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Factor VIII and IX clotting factor concentrates manufactured from pooled plasma have been identified as potent sources of virus infection in persons with hemophilia (PWHs) in the 1970s and 1980s. To investigate the range and diversity of viruses over this period, we analysed 24 clotting factor concentrates for several blood‐borne viruses. Nucleic acid was extracted from 14 commercially produced clotting factors and 10 from nonremunerated donors, preserved in lyophilized form (expiry dates: 1974–1992). Clotting factors were tested by commercial and in‐house quantitative PCRs for blood‐borne viruses hepatitis A, B, C and E viruses (HAV, HBV, HCV, HEV), HIV‐ types 1/2, parvoviruses B19V and PARV4, and human pegiviruses types 1 and 2 (HPgV‐1,‐2). HCV and HPgV‐1 were the most frequently detected viruses (both 14/24 tested) primarily in commercial clotting factors, with frequently extremely high viral loads in the late 1970s–1985 and a diverse range of HCV genotypes. Detection frequencies sharply declined following introduction of virus inactivation. HIV‐1, HBV, and HAV were less frequently detected (3/24, 1/24, and 1/24 respectively); none were positive for HEV. Contrastingly, B19V and PARV4 were detected throughout the study period, even after introduction of dry heat treatment, consistent with ongoing documented transmission to PWHs into the early 1990s. While hemophilia treatment is now largely based on recombinant factor VIII/IX in the UK and elsewhere, the comprehensive screen of historical plasma‐derived clotting factors reveals extensive exposure of PWHs to blood‐borne viruses throughout 1970s‐early 1990s, and the epidemiological and manufacturing parameters that influenced clotting factor contamination.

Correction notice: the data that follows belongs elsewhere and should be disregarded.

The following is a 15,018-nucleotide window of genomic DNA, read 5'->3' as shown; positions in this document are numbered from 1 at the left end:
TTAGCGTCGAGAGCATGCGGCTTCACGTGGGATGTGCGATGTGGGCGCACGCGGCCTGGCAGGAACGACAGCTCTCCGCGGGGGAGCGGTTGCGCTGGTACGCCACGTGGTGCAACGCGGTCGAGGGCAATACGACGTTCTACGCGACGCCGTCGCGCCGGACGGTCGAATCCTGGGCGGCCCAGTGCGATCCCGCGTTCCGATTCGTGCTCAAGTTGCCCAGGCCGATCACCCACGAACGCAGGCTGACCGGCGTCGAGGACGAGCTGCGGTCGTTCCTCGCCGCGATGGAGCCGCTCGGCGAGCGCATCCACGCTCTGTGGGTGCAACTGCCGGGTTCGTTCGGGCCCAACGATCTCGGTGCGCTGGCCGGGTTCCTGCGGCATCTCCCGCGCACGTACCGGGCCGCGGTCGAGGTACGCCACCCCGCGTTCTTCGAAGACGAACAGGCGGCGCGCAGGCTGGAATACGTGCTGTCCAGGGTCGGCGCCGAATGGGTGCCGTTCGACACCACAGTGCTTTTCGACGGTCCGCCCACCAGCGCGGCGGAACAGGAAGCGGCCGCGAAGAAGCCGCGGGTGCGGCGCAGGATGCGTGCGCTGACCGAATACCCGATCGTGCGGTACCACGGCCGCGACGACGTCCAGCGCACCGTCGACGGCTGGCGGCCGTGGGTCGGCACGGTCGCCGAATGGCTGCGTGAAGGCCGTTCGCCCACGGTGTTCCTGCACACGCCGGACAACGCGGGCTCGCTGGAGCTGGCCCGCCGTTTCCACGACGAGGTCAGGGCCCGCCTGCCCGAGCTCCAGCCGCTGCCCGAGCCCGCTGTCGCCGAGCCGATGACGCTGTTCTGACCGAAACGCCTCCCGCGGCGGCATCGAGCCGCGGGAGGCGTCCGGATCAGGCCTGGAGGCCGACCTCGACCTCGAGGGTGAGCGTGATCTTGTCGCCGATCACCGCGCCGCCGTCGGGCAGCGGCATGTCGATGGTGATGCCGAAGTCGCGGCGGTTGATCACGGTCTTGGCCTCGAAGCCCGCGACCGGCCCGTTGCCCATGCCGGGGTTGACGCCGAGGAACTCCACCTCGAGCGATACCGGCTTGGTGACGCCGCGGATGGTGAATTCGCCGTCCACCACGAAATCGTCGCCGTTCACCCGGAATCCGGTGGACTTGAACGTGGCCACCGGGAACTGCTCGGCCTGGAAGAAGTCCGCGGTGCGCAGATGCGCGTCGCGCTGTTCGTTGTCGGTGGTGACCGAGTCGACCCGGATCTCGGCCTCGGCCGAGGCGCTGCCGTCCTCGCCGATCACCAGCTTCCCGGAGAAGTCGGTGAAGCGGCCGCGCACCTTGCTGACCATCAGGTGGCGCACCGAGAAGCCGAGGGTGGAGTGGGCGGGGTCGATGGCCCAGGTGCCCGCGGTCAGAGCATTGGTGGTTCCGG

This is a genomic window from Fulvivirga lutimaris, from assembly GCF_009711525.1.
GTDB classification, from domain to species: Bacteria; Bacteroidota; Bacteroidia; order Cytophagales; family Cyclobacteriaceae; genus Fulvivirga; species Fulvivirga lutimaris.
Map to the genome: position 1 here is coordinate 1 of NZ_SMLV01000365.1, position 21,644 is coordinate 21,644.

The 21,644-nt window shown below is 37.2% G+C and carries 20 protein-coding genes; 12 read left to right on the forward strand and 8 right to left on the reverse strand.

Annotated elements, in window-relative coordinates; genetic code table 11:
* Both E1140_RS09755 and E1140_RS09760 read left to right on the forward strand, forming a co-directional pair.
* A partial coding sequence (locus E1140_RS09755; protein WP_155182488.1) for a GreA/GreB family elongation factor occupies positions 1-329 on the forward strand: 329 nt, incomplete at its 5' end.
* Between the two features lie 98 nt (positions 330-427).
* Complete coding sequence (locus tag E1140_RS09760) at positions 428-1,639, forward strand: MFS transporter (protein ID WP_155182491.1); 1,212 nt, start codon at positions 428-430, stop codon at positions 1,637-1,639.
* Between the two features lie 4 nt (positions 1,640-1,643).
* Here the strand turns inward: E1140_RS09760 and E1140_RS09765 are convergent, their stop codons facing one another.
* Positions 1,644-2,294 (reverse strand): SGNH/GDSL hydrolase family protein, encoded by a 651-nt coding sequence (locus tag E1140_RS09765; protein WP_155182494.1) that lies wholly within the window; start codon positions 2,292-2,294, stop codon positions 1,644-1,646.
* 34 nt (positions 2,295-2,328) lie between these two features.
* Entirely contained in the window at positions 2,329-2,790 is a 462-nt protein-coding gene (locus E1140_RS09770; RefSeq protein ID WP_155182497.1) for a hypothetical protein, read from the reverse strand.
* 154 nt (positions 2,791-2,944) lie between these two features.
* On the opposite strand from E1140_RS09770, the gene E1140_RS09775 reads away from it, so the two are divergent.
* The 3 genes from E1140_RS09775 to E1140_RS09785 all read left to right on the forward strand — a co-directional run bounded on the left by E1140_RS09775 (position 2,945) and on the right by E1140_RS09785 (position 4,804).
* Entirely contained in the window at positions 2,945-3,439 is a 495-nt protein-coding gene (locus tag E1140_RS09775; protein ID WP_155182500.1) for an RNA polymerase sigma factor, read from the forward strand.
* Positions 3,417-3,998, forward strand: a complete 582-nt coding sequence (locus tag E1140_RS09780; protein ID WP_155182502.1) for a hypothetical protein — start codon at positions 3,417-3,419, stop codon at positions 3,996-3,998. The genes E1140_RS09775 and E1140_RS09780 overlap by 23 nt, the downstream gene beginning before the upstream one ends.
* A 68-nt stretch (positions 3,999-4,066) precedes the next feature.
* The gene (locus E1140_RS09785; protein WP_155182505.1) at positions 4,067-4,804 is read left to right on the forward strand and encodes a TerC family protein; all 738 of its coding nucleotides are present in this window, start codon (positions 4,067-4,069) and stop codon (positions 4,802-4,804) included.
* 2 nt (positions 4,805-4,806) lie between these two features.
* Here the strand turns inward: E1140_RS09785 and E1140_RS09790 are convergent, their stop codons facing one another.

Original publication




Journal article


Journal of Medical Virology



Publication Date





hepatitis B virus, human pegivirus, Factor VIII, hepatitis A virus, clotting factor, Factor IX, hemophilia, parvovirus B19, HIV‐1, PARV4